Don’t lose sight of sustainability goal
Alaska’s battle with the Marine Stewardship Council sustainable certification program has resurfaced recently, pulling Walmart into the fray.
The retail giant’s current policy to only sell seafood certified sustainable by the MSC was called “economic blackmail” by Rod Moore, executive director of the West Coast Seafood Processors Association, at a recent House Natural Resources hearing on the reauthorization of the Magnuson–Stevens Fishery Conservation and Management Act.
In 2012, several big Alaska salmon processors didn’t renew the Marine Stewardship Council’s label, instead backing Responsible Fisheries Management (RFM), a certification program based on international standards from the Food and Agriculture Organization.
With more and more Alaska fisheries opting for RFM certification — seven firms were certified and one more entered assessment in the past two weeks alone — Walmart and other buyers have no choice but to take notice and consider the merits of other certification schemes and even fishery improvement programs. Does the MSC have a monopoly on the market? Maybe. But that shouldn’t stop other certification schemes from trying to break through.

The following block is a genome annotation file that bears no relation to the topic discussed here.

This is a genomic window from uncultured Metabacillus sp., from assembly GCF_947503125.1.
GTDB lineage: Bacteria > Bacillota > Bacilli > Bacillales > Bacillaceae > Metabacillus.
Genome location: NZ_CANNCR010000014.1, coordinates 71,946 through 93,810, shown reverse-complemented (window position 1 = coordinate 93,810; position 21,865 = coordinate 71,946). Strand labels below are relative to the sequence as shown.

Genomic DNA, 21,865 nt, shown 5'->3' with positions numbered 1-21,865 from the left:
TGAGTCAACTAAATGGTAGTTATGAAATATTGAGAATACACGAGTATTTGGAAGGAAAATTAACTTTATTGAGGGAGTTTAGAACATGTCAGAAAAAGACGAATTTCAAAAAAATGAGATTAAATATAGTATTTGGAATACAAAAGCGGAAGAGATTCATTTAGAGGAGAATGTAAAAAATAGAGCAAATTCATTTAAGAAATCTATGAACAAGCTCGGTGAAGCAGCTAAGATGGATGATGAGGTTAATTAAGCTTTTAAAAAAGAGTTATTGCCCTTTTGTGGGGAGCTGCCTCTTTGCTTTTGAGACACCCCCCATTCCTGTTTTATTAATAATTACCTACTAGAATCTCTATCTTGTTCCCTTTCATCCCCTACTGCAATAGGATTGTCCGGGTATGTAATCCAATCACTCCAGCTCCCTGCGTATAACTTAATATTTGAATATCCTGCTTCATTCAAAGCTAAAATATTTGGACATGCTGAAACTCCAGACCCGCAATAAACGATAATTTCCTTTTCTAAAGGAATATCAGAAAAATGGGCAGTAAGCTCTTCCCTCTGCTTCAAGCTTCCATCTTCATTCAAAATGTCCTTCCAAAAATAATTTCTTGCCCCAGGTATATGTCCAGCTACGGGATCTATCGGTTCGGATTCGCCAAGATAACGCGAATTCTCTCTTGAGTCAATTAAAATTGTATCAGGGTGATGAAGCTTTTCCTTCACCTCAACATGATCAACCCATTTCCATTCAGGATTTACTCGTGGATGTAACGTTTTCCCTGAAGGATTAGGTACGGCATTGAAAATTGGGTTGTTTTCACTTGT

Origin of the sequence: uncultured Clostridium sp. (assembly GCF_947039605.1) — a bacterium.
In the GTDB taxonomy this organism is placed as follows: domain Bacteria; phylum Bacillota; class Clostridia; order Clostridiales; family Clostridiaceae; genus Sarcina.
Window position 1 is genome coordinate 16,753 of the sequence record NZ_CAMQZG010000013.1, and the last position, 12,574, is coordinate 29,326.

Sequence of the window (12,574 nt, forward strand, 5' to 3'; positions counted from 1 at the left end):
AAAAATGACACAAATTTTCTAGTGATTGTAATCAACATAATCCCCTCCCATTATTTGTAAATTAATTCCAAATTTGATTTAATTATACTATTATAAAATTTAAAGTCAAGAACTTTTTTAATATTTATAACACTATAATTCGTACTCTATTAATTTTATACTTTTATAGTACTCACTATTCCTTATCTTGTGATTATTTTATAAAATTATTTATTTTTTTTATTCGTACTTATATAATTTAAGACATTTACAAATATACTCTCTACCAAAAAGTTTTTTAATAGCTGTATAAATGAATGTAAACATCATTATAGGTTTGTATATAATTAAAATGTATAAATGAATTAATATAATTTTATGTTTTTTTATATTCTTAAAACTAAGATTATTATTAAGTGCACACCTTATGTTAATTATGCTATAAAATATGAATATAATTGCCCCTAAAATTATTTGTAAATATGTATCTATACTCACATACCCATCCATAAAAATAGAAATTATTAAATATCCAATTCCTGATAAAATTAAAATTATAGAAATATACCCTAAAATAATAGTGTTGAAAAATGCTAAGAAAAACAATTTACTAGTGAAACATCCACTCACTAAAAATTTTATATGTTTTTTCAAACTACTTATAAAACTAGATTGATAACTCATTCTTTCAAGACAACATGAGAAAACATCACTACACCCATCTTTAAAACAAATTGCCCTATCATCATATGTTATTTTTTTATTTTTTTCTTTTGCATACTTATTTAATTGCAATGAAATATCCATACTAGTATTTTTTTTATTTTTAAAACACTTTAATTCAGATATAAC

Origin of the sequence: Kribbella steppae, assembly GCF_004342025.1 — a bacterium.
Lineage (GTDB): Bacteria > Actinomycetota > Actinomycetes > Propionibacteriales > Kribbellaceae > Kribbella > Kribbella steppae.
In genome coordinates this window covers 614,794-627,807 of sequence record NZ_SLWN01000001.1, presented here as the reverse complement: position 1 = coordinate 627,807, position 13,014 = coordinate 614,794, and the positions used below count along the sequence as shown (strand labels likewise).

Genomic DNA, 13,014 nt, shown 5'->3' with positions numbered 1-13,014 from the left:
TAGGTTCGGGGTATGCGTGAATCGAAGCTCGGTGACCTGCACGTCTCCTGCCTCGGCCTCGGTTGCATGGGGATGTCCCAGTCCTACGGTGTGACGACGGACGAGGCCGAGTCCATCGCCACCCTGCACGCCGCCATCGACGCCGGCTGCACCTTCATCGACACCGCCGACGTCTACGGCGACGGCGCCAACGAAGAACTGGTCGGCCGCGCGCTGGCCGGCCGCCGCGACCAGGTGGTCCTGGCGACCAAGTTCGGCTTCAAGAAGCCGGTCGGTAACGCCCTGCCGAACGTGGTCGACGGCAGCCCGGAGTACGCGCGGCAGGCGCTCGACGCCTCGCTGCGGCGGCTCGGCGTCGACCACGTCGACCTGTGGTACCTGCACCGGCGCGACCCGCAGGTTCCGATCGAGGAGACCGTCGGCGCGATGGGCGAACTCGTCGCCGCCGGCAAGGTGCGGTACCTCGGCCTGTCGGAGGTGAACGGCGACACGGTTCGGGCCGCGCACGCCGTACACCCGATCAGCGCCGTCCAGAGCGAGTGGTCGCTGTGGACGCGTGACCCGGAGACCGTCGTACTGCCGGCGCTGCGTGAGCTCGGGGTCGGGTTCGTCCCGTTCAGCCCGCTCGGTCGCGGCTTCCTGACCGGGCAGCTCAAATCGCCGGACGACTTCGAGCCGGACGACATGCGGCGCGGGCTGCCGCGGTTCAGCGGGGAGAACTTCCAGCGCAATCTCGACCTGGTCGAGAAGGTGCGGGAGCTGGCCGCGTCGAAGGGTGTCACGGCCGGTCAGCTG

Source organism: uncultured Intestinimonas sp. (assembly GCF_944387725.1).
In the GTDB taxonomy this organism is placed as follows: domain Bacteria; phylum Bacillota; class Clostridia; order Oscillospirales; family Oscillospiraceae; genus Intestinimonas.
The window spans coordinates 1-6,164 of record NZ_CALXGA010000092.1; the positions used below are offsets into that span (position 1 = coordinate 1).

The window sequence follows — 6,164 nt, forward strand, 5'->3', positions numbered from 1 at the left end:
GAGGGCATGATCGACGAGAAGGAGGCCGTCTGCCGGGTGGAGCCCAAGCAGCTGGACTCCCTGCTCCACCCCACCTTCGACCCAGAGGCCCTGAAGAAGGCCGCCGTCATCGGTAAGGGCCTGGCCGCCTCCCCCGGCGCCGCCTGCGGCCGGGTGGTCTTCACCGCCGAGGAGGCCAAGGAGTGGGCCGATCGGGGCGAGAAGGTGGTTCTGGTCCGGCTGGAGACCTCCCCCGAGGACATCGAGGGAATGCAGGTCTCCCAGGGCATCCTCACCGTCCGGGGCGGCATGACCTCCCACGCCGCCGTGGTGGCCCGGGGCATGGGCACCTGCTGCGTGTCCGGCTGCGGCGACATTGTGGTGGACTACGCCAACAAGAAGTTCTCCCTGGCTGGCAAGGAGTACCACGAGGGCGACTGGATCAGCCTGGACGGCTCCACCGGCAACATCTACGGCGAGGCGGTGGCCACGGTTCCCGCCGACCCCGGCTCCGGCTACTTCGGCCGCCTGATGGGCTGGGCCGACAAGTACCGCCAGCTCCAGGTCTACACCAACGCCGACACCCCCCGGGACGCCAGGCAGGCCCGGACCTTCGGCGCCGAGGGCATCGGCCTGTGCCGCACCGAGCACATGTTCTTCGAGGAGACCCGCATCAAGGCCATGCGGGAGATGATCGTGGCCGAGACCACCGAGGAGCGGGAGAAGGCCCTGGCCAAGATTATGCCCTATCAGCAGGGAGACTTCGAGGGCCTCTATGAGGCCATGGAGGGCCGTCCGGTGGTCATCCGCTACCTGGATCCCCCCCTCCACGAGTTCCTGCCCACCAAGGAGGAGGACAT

In Walmart’s case, the retailer is not committed solely to the MSC, and they have said as much. It only took one meeting with a delegation of Alaska representatives to get the retail giant to consider [the retailer hasn’t divulged it’s final decision on the matter] updating its policy to one that will not exclude the sale of non-MSC-certified Alaska seafood in its stores. If other certification schemes want to be considered, now’s the time to lobby Walmart (or other retail and foodservice outlets) and state their case.
The end result for all involved parties should be a sustainable seafood supply that will fulfill the pipeline for years to come, no matter whether it’s certified or not.